The Effects of Syllabus Design on Information Retention by At-Risk First Semester College Students

Evelyn Anne Mocek

Abstract


The functional design of a syllabus is an area with limited research. Much of the research is focused upon various discrete aspects of the syllabus e.g. learning objectives. However, the actual functional design of the syllabus has not been actively investigated. This quantitative investigation sought to understand if an infographic syllabus design had an impact on the retention of course information presented in the syllabus. The study focused on the design of the syllabus and its impact on information retention by “at-risk” students. Specifically, the impact of an infographic syllabus design on the retention of syllabus-related information. Three versions of the syllabus were utilized to present the course information. The traditional text-based syllabus was provided to all participants to protect from any perceived risk. A syllabus infographic served as the treatment, one in color and the other in black and white. This infographic provided specific information from the syllabus in a multimodal manner combining both graphics and text and was provided as an addendum to the text-based syllabus. The cognitive theory of multimedia learning indicates people learn and retain information better when words and pictures are presented together. In addition, learning is measured by the retention of information and transfer of learning to new tasks (Mayer 2014). The student participants completed two posttests embedded within their class. The first posttest was given at three weeks, and the final posttest was given at ten weeks.  Both the use of graphics and the use of an infographic syllabus design was found to be statistically significant to the retention of syllabus related information.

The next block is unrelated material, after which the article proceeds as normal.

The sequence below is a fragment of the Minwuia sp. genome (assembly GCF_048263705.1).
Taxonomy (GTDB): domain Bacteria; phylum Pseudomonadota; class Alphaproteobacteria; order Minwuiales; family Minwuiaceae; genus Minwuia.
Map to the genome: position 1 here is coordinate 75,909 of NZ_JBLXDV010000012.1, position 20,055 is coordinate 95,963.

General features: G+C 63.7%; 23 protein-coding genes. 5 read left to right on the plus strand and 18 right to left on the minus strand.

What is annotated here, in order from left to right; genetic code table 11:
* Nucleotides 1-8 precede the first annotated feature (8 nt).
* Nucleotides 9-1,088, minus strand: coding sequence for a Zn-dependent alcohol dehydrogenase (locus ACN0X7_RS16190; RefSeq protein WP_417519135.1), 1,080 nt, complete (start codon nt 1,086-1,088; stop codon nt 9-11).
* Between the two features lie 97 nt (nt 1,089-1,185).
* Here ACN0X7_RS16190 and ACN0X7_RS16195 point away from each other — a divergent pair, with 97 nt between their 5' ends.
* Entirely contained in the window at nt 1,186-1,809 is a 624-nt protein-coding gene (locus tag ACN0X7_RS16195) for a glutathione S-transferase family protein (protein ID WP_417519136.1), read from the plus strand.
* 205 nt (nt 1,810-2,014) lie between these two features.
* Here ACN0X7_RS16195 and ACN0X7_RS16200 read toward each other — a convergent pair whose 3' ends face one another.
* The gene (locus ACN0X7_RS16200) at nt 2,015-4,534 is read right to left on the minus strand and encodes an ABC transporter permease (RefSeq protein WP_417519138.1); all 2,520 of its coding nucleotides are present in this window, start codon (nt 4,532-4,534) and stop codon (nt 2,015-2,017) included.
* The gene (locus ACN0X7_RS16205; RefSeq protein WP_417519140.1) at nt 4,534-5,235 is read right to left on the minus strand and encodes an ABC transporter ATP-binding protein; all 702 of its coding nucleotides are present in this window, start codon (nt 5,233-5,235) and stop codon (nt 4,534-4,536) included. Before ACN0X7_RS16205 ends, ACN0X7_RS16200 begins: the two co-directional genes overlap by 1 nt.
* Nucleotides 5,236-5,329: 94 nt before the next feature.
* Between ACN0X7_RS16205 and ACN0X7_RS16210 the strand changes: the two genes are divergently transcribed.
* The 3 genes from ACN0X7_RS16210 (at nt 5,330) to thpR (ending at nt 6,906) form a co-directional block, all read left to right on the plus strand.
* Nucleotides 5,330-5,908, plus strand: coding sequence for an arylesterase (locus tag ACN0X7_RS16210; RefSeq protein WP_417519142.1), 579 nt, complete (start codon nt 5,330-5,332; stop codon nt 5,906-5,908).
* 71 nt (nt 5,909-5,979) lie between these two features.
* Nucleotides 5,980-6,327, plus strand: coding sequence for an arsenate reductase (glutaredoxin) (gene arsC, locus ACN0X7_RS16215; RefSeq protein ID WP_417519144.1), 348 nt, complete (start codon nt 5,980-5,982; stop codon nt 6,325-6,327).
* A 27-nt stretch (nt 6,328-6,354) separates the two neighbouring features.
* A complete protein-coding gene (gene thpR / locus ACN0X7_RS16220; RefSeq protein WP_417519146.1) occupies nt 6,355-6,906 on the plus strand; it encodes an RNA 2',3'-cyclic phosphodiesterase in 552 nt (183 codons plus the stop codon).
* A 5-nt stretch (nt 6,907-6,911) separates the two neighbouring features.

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References


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